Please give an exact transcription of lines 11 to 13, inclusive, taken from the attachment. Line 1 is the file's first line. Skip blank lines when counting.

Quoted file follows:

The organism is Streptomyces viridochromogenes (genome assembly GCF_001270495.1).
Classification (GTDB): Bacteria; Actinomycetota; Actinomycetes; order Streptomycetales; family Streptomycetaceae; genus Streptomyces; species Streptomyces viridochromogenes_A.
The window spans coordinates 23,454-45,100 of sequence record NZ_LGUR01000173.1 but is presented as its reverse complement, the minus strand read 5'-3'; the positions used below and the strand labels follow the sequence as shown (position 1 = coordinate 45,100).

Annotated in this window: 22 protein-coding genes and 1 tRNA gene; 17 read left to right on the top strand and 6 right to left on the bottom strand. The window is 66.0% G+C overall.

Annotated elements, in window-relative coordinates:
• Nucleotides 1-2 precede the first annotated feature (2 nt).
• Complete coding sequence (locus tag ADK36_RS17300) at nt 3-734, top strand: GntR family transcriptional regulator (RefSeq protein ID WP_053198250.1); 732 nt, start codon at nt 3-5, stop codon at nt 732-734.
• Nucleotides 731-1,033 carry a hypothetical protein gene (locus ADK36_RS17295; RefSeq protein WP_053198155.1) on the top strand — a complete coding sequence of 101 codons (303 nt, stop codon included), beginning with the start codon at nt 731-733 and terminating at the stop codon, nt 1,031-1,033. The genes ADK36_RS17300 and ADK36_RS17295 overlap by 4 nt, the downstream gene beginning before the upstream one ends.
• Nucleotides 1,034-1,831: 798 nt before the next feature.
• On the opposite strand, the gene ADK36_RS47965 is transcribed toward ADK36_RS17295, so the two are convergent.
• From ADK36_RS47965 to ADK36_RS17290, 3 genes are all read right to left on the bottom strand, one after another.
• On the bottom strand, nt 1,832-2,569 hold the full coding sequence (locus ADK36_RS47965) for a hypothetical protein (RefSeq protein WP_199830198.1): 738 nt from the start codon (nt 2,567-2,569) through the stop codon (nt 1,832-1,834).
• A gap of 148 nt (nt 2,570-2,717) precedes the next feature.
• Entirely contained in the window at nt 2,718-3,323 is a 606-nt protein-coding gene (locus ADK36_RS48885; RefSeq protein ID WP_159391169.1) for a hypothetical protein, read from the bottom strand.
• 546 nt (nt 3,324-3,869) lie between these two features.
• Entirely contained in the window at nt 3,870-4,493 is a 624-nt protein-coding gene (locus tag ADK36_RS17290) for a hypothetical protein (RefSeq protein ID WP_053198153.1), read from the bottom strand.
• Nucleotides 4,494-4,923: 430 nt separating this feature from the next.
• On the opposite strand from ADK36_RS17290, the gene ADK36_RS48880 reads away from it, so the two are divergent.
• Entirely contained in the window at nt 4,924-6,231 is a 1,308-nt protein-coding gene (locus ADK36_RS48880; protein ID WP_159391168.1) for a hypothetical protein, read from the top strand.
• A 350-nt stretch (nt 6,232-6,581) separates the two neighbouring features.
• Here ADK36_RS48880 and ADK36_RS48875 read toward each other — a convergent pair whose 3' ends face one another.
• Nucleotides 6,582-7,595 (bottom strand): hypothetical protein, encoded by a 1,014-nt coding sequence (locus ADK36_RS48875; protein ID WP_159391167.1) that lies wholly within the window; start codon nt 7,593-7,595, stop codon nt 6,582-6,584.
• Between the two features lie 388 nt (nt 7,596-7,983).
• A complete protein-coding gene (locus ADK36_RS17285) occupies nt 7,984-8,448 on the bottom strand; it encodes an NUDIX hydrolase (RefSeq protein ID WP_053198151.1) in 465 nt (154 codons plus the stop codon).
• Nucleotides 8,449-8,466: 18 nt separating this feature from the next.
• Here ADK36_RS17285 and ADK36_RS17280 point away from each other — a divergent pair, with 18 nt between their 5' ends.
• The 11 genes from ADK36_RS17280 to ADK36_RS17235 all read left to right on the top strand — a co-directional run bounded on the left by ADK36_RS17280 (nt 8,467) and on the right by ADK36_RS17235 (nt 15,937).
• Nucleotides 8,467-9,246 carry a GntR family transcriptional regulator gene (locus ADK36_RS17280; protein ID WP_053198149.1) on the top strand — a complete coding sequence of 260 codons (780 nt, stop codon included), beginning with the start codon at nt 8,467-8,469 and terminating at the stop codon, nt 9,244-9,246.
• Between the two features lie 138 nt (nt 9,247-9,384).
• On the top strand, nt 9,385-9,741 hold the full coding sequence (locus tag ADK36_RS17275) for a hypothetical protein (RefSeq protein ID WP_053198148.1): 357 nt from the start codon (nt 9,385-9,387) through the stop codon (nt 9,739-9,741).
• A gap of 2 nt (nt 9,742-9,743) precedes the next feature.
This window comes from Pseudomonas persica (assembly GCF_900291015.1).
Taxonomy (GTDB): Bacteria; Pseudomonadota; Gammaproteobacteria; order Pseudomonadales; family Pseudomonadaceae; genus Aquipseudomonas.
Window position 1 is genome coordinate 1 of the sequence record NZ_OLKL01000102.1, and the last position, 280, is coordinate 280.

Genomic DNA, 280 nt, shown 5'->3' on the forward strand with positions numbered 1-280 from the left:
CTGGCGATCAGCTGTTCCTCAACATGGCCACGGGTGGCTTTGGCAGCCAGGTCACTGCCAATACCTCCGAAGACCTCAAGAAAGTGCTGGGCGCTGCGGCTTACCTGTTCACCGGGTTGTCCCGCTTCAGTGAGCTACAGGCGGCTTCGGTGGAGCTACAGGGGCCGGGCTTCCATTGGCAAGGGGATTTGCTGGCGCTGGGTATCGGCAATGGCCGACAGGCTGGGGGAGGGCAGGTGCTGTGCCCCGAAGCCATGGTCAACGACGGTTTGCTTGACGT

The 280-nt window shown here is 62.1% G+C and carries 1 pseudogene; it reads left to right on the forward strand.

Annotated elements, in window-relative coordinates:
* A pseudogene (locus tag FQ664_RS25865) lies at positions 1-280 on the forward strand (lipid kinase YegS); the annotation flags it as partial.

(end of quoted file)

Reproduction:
• From ADK36_RS47965 to ADK36_RS17290, 3 genes are all read right to left on the bottom strand, one after another.
• On the bottom strand, nt 1,832-2,569 hold the full coding sequence (locus ADK36_RS47965) for a hypothetical protein (RefSeq protein WP_199830198.1): 738 nt from the start codon (nt 2,567-2,569) through the stop codon (nt 1,832-1,834).
• A gap of 148 nt (nt 2,570-2,717) precedes the next feature.